March 27, 2018


Parents Worried That Increased Special Education Funding Will Not Be Spent On What’s Needed


The Ontario Autism Coalition welcomes the Ontario government’s announcement of an increase to special
education funding, but is concerned that it does not address the issue of providing meaningful Applied
Behaviour Analysis (ABA) in classrooms.

For years now, special education funding has been distributed to school boards based on a statistical model,
rather than the very real needs of students. There is nothing in today’s announcement that indicates that this
will change, nor is there any reason to believe that the Ministry of Education will do anything to ensure that
funding is used consistently across the province.

“Until the funding formula is fixed, there’s no reason to believe that this money will meet the need, no reason to
believe that it will reach the kids who need it, and if it does, there’s no reason to believe that it will be spent on
what those kids need,” said Bruce McIntosh, president of the OAC. “Hiring staff may be helpful, but if the staff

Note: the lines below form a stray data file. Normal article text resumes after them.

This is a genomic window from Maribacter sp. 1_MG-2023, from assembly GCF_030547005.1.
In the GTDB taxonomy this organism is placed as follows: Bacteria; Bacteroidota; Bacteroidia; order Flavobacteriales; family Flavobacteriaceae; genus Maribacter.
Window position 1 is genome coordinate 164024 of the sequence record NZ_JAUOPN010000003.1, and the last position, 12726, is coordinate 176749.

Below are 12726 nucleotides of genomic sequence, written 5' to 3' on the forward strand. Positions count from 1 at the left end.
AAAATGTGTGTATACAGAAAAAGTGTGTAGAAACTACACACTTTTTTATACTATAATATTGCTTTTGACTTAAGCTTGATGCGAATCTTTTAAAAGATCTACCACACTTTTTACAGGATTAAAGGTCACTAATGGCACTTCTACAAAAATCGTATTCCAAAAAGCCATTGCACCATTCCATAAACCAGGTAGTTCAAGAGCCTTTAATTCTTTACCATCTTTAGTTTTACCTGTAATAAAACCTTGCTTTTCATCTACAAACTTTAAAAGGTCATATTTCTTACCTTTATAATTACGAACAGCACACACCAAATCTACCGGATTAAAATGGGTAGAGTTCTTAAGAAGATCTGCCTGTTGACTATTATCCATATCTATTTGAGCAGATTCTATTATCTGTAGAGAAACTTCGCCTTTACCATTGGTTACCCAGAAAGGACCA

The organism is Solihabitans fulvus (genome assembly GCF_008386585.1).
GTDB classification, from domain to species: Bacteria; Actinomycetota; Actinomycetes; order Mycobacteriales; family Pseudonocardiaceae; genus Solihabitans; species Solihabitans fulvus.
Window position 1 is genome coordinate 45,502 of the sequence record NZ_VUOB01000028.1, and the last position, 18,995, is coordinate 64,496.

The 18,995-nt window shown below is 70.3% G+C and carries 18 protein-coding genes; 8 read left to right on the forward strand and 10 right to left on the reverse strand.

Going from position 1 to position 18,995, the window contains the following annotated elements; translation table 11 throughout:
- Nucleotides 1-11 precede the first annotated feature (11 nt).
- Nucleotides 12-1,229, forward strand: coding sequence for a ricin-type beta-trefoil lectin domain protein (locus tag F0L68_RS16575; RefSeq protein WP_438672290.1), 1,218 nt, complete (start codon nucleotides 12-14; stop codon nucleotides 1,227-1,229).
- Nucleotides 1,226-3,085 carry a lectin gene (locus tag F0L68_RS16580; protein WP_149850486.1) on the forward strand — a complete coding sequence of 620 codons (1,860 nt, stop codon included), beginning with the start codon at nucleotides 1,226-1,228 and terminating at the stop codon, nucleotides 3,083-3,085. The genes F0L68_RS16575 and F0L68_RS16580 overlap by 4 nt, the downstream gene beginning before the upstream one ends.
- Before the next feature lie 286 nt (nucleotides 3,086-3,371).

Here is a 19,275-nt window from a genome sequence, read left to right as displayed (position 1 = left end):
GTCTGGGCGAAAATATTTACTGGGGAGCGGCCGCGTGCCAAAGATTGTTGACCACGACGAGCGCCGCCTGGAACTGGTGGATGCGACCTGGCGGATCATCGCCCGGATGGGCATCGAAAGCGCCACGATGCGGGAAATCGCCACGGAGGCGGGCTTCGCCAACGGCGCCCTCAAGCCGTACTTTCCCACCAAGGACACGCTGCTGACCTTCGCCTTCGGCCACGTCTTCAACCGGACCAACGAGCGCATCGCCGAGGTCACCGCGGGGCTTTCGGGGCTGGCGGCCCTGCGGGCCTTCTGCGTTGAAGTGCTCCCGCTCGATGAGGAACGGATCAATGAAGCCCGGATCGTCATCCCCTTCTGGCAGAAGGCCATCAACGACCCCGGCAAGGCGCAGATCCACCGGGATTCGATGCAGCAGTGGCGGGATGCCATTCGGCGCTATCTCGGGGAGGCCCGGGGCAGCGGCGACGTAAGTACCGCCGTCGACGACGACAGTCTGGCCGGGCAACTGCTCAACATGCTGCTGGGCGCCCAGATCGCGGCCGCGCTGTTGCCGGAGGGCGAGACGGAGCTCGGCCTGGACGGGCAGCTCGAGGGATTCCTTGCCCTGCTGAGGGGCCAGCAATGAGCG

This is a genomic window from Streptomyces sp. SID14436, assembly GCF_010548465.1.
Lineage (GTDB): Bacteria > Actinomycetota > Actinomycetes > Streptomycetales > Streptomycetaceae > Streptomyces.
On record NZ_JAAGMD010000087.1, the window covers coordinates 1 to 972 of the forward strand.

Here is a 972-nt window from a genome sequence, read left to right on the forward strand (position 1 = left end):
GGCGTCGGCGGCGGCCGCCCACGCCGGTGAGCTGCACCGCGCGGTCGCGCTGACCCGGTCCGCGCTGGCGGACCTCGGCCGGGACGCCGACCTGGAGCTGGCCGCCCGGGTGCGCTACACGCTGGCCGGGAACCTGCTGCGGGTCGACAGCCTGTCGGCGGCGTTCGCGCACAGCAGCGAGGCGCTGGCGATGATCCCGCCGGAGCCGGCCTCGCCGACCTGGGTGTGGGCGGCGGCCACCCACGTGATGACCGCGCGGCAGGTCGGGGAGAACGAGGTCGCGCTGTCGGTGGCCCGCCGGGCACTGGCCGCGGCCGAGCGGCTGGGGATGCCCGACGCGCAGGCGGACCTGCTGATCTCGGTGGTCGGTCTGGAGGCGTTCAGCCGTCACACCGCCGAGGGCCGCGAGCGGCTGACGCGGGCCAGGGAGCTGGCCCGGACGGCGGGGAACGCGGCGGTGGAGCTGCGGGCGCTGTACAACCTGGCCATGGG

don’t have adequate training in ABA, neither staff nor students will have a successful school experience.”

Concern about whether their children will be taught using ABA techniques was reflected in a survey of the OAC
membership during 2017. 63% of respondents said that they did not feel that their children’s teachers knew
enough about autism to effectively support their learning, and 46% said the same about their children’s
Education Assistants (EAs). ABA is the best researched, most effective technique for teaching children with
autism, and is used in schools throughout the U.S. and in other Canadian provinces. ABA can also benefit
students with other behavioural issues. Last week, the Ontario government announced that it was extending a
one-year pilot project that offers ABA training to EAs through the 2018-19 school year. Further delay in
broadening the application of ABA is simply unacceptable, and justifies parents’ concerns that funding
intended for their children is not being used on the best available teaching techniques.
It’s time for the Ontario ministry of education to show leadership and require school boards to train staff and
deliver meaningful ABA in classrooms. Anything less is an irresponsible use of the funding announced


For further information, contact:
Bruce McIntosh, president, 416–451–8315
Laura Kirby-McIntosh, vice-president, 416–315–7939

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